Phishing and spearphishing: Delivery vehicles for ransomware, theft and more

Everyone has received those crude emails claiming to be from your bank’s “Secuirty Team” that tells you that you need to click a link to “reset you account password.” It’s pretty easy to spot those emails, with all the misspellings, the terrible formatting, and the bizarre “reply to” email addresses at domains halfway around the world. Other emails of that sort ask you to review an unclothed photo of a A-list celebrity, or open up an attached document that tells you what you’ve won.

We can laugh, but many people fall for those phishing scams — and willingly surrender their bank account numbers and passwords, or install malware, such as ransomware.

Less obvious, and more effective, are attacks that are carefully crafted to appeal to a high-value individual, such as a corporate executive or systems administrator. Despite their usual technological sophistication, anyone can be fooled, if the spearphishing email is good enough – spearphishing being the term for phishing emails designed specifically to entrap a certain person.

What’s the danger? Plenty. Spearphishing emails that pretend to be from the CEO can convince a corporate accounting manager to wire money to an overseas account. Called the “Wire Transfer Scam,” this has been around for several years and still works, costing hundreds of millions of dollars, said the FBI.

These types of scams can hurt individuals as well, getting access to their private financial information. In February 2017, about 7,700 employees of the Manatee School District in Florida had their taxpayer numbers stolen when a payroll employee responded to what she thought was a legitimate query from a district officer: “Forward all schools employees 2016 W2 forms to me attached and sent in PDF, I will like to have them as soon as possible for board review. Thanks.”

It was a scam, and the scammers have each employee’s W2, a key information document in the United States. The cost of the damage: Unknown at this point, but it’s bad for the school district and for the employees as well. Sadly, this is not a new threat: The U.S. Internal Revenue Service had warned about this exact phishing scam in March 2016.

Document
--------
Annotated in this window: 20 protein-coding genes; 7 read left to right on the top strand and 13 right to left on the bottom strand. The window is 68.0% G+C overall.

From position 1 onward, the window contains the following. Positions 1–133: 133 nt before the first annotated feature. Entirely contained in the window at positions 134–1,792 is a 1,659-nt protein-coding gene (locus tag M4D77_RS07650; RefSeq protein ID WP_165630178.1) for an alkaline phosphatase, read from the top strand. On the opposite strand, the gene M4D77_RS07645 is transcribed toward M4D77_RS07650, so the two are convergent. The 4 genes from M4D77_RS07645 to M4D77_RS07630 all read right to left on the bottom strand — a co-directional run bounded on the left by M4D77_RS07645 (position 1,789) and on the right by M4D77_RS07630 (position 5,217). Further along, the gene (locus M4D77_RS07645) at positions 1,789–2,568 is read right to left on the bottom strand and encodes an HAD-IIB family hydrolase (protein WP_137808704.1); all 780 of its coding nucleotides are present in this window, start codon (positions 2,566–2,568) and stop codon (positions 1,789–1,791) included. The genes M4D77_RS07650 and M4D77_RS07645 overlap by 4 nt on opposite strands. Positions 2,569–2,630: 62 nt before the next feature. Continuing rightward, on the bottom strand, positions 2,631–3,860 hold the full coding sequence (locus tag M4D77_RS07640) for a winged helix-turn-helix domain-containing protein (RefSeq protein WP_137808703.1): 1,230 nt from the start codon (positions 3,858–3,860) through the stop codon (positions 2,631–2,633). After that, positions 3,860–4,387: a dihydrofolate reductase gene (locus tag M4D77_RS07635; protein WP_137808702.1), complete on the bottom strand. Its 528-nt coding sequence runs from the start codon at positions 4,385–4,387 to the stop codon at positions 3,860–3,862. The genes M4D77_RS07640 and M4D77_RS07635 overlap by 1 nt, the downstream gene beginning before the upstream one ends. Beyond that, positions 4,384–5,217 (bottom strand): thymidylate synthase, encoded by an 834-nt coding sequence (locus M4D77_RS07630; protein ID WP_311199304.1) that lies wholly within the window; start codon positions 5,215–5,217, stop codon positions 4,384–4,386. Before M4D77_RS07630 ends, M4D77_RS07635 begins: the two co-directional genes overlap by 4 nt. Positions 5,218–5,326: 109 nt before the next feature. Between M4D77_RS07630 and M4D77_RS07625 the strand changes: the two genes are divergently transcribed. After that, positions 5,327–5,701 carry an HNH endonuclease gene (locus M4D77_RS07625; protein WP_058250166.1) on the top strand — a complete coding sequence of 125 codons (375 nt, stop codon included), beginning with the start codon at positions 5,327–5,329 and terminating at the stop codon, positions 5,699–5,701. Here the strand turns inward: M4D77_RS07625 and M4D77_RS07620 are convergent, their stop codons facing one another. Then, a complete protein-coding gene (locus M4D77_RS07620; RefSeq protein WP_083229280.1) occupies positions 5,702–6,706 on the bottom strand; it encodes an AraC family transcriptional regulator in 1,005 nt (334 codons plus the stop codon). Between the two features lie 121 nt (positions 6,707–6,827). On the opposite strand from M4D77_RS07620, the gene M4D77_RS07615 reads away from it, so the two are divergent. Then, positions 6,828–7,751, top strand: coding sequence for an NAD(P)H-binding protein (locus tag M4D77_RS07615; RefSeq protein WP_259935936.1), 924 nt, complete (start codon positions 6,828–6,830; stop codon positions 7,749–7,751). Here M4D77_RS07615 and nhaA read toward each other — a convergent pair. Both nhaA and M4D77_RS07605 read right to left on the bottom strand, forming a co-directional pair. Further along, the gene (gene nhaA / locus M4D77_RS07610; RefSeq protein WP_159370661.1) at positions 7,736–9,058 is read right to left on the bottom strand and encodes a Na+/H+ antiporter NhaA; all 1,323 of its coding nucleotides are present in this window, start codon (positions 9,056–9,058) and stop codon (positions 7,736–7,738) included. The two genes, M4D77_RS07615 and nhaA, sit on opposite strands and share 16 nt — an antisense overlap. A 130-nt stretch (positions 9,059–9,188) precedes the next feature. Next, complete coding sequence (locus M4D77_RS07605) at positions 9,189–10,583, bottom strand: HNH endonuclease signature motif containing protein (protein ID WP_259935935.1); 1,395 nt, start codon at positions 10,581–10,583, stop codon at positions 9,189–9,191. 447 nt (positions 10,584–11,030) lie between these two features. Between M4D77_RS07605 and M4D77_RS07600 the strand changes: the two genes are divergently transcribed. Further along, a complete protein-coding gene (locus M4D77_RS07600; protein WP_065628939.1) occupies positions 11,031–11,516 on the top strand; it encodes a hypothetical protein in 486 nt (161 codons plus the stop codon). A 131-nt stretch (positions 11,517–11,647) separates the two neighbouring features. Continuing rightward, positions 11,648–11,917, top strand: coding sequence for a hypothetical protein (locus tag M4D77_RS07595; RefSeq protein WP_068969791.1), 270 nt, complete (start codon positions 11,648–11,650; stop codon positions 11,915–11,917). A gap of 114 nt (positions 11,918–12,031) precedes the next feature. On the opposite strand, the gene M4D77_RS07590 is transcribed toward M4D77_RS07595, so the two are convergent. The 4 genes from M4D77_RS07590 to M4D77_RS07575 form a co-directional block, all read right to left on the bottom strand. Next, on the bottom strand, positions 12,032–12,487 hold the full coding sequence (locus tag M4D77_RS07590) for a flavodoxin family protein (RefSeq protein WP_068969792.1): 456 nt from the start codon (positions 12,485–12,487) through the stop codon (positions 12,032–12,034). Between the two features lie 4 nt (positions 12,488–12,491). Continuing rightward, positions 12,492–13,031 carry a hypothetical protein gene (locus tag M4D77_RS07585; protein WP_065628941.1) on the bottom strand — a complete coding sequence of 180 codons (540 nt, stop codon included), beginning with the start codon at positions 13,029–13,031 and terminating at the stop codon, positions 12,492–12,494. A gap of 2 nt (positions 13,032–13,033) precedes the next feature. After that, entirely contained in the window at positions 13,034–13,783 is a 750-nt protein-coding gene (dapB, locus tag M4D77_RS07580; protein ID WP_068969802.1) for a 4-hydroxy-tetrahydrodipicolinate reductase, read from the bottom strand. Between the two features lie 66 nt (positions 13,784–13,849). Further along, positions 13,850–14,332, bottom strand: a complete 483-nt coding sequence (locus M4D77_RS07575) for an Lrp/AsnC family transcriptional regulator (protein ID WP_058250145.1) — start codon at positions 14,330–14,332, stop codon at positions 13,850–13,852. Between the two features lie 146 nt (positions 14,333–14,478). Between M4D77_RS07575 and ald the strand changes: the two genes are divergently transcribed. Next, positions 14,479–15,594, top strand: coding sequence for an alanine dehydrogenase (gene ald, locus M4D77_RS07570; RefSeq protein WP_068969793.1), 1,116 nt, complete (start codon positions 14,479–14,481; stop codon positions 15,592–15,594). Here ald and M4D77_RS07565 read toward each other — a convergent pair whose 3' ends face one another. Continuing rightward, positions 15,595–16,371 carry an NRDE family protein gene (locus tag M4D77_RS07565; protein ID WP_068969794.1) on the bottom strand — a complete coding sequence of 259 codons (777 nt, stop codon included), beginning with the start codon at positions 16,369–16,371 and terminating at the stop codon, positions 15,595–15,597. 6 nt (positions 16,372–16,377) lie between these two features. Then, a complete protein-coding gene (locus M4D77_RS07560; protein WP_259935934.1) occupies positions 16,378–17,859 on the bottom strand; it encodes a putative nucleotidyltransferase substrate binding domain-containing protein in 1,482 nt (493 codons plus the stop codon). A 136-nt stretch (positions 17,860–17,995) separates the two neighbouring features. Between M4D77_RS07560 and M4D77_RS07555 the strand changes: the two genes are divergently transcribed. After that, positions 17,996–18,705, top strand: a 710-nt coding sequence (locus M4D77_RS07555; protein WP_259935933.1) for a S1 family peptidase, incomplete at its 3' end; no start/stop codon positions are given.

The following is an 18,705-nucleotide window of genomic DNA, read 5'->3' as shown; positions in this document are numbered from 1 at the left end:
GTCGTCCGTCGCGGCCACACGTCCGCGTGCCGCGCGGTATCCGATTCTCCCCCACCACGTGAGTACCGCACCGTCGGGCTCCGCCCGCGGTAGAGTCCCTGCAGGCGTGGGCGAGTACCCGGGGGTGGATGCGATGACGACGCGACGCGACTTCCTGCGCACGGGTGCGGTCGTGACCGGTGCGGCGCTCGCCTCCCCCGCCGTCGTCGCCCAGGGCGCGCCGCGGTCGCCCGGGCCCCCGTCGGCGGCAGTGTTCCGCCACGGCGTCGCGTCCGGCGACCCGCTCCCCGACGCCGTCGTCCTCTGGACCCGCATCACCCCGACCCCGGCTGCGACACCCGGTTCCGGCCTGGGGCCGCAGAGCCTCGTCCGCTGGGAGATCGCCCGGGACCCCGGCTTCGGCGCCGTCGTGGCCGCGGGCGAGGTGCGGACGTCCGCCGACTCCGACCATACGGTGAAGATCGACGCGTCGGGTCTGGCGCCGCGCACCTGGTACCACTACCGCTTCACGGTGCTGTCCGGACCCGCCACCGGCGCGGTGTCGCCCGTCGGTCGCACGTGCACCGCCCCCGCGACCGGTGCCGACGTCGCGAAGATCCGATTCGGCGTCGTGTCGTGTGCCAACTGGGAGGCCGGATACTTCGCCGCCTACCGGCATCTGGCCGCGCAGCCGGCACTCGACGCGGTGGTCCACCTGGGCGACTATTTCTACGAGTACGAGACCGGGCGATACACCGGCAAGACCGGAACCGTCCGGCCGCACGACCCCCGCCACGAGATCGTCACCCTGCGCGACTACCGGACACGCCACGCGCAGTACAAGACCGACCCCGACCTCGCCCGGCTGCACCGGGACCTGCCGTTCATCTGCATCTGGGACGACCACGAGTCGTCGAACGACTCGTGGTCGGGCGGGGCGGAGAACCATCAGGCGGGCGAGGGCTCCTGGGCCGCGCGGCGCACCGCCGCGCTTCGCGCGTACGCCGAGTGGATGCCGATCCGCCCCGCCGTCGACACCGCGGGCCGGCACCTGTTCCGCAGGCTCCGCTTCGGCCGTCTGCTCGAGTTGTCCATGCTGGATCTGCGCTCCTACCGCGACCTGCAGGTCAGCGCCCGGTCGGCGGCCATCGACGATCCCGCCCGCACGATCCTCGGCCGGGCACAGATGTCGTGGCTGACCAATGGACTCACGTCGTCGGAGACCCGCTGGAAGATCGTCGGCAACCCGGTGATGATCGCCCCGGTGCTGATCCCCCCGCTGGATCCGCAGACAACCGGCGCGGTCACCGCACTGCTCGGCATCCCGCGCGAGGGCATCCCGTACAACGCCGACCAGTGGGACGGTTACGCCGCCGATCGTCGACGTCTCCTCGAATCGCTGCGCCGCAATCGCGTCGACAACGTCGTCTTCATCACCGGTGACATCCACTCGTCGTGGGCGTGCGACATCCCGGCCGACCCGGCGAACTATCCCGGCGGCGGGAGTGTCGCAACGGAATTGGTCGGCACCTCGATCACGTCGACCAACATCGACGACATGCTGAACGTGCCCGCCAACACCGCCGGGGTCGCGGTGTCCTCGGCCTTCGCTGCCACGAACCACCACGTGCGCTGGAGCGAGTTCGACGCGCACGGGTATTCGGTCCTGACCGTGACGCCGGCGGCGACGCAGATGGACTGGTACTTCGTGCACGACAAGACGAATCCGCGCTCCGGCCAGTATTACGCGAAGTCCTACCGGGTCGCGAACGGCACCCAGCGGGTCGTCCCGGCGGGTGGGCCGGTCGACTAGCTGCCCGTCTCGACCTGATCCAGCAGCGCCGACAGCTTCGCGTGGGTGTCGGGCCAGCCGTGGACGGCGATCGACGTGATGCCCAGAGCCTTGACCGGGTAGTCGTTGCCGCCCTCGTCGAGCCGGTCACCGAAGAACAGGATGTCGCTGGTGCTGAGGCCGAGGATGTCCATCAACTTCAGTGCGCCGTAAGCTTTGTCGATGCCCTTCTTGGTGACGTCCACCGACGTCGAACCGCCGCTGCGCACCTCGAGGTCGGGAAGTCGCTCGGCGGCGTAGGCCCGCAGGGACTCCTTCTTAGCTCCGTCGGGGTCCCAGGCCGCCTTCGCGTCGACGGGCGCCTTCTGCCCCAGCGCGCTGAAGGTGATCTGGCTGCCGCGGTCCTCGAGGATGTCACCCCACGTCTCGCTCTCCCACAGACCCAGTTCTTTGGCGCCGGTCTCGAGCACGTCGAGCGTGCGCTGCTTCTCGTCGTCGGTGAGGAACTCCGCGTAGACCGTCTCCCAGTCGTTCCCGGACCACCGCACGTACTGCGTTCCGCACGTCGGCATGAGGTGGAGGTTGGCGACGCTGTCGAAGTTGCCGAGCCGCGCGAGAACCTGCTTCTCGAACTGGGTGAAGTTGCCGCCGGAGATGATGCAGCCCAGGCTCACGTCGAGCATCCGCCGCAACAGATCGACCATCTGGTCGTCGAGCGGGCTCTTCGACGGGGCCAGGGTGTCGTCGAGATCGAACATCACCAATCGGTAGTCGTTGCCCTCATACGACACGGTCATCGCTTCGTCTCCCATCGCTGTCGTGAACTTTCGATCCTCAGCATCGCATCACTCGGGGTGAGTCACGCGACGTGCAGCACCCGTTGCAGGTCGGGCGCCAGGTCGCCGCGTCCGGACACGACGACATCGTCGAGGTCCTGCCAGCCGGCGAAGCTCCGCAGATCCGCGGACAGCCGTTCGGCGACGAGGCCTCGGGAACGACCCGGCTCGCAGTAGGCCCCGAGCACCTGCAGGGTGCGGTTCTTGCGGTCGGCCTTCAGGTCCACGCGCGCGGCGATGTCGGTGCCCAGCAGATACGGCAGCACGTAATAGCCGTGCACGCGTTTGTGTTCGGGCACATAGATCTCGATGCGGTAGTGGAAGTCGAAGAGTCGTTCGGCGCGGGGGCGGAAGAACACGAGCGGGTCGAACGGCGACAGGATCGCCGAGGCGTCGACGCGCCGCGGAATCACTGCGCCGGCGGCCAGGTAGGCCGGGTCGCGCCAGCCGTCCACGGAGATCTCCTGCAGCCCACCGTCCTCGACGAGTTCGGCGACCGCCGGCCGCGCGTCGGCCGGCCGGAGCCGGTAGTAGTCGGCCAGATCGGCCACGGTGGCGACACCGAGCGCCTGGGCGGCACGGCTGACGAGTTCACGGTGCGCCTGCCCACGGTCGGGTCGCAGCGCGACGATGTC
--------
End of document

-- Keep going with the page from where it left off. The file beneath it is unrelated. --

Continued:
The cybercriminals behind spearphishing are continuing to innovate. Fortunately, the industry is fight back. Menlo Security, a leading security company, recently uncovered a sophisticated spearphishing attack at a well-known enterprise. While it’s understandable that the victim would decline to be identified, Menlo Security was able to provide some details on the scheme – which incorporate multiple scripts to truly customize the attack and trick the victim into disclosing key credentials.

  • The attackers performed various checks on the password entered by the victim and their IP address to determine whether it was a true compromise versus somebody who had figured out the attack.
  • The attackers supported various email providers. This was determined by the fact that they served custom pages based on the email domain. For example, a victim whose email address was john.doe@gmail.com would be served a page that looked like a Gmail login page.
  • The attackers exfiltrated the victim’s personally identifiable information (PII) to an attacker controlled account.
  • The attacker relied heavily on several key scripts to execute the phishing campaign, and to obtain the victim’s IP address in addition to the victim’s country and city.

Phishing and spearphishing have come a long way from those crude emails – which still work. You can’t count on spotting bad spelling and laughable return-address domains on emails to help identify the fraud. The only solution will be a technological one.